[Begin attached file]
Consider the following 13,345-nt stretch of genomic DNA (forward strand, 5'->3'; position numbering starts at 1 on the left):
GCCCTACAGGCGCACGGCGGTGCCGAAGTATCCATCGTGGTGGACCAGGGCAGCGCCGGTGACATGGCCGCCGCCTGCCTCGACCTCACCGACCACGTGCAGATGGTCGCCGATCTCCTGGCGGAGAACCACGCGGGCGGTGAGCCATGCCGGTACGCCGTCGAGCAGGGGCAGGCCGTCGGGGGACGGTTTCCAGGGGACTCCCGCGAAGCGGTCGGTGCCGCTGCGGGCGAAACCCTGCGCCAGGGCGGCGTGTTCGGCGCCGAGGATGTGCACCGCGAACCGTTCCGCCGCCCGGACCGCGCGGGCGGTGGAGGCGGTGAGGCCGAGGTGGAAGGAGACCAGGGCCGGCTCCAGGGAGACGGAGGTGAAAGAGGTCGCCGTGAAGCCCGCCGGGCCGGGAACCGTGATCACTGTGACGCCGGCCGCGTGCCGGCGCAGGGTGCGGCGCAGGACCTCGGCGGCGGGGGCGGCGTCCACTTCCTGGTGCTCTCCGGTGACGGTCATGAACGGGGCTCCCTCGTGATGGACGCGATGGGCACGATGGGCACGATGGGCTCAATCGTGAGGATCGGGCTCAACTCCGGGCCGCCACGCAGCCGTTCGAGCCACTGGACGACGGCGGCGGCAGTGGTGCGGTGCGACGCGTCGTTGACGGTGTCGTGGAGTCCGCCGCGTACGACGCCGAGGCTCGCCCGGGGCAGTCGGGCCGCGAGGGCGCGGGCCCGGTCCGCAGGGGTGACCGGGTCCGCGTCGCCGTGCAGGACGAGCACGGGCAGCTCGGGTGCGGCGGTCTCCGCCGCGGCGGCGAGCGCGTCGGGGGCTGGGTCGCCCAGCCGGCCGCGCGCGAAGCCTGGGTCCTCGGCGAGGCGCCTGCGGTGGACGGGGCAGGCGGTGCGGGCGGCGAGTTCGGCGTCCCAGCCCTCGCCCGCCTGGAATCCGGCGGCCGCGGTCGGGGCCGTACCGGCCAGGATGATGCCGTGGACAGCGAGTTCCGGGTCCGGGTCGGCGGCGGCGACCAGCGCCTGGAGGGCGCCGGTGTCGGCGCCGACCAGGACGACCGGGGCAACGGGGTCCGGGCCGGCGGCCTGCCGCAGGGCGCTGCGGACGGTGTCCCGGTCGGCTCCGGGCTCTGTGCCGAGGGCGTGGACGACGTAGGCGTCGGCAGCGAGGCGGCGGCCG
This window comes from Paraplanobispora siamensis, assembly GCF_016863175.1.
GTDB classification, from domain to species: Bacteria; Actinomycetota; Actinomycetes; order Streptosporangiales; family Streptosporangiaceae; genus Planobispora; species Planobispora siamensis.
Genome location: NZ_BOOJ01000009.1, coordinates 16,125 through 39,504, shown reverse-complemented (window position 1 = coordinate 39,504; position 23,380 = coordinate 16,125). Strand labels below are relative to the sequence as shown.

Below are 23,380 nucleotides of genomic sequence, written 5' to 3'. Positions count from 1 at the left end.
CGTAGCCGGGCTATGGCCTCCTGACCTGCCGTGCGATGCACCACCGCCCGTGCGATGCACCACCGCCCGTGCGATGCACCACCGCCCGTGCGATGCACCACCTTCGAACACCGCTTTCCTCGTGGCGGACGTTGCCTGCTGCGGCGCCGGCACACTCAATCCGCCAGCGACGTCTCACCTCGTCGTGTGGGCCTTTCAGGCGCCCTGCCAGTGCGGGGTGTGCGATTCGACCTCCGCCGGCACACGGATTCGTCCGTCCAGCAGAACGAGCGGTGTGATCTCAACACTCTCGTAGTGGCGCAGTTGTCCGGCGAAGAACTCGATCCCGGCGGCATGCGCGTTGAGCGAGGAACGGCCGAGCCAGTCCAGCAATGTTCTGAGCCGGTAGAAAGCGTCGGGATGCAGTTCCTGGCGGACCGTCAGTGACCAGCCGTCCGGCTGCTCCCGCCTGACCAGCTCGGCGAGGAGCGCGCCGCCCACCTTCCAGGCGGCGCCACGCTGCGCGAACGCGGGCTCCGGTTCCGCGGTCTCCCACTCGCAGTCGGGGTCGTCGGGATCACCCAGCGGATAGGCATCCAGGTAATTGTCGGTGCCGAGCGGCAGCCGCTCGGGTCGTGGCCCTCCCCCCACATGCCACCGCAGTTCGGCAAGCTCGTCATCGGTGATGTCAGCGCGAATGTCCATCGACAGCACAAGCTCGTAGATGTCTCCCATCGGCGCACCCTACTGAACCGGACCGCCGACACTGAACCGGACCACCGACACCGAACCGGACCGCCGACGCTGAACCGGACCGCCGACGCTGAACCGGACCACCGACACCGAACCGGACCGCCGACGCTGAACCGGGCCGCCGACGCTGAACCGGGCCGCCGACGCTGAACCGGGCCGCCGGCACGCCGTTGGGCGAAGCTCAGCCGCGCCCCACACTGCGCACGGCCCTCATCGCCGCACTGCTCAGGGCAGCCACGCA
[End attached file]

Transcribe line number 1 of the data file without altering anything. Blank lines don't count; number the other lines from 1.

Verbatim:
Consider the following 13,345-nt stretch of genomic DNA (forward strand, 5'->3'; position numbering starts at 1 on the left):